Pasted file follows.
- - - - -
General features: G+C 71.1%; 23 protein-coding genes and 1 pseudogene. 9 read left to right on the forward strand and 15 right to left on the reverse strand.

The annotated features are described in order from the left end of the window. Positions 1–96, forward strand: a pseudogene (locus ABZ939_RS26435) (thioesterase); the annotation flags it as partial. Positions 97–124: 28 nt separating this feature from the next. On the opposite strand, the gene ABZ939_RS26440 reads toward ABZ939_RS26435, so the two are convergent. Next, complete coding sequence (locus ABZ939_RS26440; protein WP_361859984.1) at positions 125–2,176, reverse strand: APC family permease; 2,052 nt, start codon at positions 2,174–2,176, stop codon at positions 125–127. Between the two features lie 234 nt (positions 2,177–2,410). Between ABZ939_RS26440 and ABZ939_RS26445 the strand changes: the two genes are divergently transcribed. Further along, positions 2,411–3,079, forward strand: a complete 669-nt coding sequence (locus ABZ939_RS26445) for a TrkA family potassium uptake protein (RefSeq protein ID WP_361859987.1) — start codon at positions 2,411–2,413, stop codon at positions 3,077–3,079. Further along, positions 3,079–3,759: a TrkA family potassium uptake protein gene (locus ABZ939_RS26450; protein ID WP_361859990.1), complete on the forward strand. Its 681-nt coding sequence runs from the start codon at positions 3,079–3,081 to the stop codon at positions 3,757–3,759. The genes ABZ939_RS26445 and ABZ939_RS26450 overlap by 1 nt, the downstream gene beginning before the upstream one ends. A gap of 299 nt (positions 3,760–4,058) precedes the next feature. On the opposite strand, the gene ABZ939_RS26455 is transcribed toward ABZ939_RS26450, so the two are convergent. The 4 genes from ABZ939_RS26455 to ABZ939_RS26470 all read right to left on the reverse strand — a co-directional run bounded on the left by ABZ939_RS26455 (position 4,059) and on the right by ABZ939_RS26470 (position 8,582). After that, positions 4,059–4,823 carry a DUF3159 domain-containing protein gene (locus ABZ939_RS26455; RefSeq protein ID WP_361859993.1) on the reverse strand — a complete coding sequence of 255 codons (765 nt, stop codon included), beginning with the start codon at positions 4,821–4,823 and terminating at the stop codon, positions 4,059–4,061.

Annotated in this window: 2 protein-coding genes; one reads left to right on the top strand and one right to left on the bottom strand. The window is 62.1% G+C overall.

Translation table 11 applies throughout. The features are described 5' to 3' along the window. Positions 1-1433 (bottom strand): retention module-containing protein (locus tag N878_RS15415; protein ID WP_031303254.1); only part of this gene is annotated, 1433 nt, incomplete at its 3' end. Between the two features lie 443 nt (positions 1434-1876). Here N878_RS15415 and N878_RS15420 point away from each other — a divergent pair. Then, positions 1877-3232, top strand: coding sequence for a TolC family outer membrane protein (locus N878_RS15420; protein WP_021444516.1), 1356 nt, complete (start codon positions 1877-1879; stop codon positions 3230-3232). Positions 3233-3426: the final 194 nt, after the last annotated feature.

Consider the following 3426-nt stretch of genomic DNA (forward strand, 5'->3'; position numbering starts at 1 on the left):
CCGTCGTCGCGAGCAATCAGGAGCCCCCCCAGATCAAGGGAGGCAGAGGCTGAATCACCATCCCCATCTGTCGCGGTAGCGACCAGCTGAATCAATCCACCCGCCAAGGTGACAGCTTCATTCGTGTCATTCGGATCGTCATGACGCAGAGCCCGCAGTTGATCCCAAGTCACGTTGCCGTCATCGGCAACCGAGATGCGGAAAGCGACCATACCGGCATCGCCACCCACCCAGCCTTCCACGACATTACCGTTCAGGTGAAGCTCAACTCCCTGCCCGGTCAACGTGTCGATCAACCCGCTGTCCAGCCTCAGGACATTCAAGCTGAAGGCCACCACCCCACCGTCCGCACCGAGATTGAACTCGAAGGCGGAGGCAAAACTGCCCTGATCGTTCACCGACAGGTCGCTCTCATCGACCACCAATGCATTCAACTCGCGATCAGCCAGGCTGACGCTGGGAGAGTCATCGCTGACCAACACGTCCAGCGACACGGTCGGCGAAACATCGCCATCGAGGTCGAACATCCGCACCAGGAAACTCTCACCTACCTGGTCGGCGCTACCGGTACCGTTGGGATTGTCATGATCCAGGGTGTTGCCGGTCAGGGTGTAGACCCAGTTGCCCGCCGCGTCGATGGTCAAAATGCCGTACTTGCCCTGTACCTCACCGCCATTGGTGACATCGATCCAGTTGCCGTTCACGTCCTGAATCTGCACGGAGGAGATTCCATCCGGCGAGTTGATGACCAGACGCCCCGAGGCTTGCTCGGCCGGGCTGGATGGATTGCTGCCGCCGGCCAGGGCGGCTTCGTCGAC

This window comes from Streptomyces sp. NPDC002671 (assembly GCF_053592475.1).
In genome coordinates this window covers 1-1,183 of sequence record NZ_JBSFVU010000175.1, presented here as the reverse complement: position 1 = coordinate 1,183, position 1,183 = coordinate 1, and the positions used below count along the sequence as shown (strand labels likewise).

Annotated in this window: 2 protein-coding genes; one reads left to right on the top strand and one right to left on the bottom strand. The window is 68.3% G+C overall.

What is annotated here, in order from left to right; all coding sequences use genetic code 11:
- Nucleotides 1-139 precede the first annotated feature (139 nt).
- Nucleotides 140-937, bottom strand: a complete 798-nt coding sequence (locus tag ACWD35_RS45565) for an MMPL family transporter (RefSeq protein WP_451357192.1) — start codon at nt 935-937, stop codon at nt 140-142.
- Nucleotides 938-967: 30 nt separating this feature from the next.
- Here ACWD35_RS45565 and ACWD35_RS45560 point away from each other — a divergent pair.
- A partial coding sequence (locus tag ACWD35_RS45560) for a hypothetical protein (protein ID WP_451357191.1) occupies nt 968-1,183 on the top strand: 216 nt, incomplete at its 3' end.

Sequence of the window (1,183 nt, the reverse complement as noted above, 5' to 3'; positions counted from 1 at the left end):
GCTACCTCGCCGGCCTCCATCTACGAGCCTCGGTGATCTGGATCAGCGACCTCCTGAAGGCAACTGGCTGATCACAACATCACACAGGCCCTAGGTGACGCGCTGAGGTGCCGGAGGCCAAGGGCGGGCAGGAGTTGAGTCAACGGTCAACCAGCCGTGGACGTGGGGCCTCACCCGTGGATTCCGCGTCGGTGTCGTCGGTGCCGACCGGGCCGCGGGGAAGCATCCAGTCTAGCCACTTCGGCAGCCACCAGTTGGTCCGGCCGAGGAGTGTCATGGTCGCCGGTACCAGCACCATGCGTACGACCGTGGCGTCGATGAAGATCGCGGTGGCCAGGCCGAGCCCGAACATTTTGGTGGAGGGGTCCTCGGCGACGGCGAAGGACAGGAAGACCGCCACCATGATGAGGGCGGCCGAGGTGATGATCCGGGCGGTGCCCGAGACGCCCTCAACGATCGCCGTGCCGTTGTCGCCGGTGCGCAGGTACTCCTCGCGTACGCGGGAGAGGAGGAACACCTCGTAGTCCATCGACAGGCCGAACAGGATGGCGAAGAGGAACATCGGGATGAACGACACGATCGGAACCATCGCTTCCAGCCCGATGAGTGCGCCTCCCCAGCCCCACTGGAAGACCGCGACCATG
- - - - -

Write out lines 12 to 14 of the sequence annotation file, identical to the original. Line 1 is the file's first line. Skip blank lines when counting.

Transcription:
- Nucleotides 140-937, bottom strand: a complete 798-nt coding sequence (locus tag ACWD35_RS45565) for an MMPL family transporter (RefSeq protein WP_451357192.1) — start codon at nt 935-937, stop codon at nt 140-142.
- Nucleotides 938-967: 30 nt separating this feature from the next.
- Here ACWD35_RS45565 and ACWD35_RS45560 point away from each other — a divergent pair.